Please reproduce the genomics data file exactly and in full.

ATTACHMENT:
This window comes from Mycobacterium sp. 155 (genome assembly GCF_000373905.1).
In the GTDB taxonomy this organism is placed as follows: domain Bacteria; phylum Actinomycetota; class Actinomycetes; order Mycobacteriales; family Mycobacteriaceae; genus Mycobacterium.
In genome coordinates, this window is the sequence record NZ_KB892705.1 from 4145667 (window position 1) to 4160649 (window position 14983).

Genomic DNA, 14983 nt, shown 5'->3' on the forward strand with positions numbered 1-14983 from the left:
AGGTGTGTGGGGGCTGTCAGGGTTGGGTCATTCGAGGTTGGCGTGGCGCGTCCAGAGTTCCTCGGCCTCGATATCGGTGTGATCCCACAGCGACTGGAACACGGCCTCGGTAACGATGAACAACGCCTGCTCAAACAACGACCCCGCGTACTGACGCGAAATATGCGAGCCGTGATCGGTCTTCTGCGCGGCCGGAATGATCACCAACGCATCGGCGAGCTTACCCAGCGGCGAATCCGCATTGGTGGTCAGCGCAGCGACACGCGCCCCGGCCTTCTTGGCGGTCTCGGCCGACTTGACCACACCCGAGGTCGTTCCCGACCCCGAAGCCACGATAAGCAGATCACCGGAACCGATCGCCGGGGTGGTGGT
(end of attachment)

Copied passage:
This window comes from Mycobacterium sp. 155 (genome assembly GCF_000373905.1).
In the GTDB taxonomy this organism is placed as follows: domain Bacteria; phylum Actinomycetota; class Actinomycetes; order Mycobacteriales; family Mycobacteriaceae; genus Mycobacterium.
In genome coordinates, this window is the sequence record NZ_KB892705.1 from 4145667 (window position 1) to 4160649 (window position 14983).

Genomic DNA, 14983 nt, shown 5'->3' on the forward strand with positions numbered 1-14983 from the left:
AGGTGTGTGGGGGCTGTCAGGGTTGGGTCATTCGAGGTTGGCGTGGCGCGTCCAGAGTTCCTCGGCCTCGATATCGGTGTGATCCCACAGCGACTGGAACACGGCCTCGGTAACGATGAACAACGCCTGCTCAAACAACGACCCCGCGTACTGACGCGAAATATGCGAGCCGTGATCGGTCTTCTGCGCGGCCGGAATGATCACCAACGCATCGGCGAGCTTACCCAGCGGCGAATCCGCATTGGTGGTCAGCGCAGCGACACGCGCCCCGGCCTTCTTGGCGGTCTCGGCCGACTTGACCACACCCGAGGTCGTTCCCGACCCCGAAGCCACGATAAGCAGATCACCGGAACCGATCGCCGGGGTGGTGGT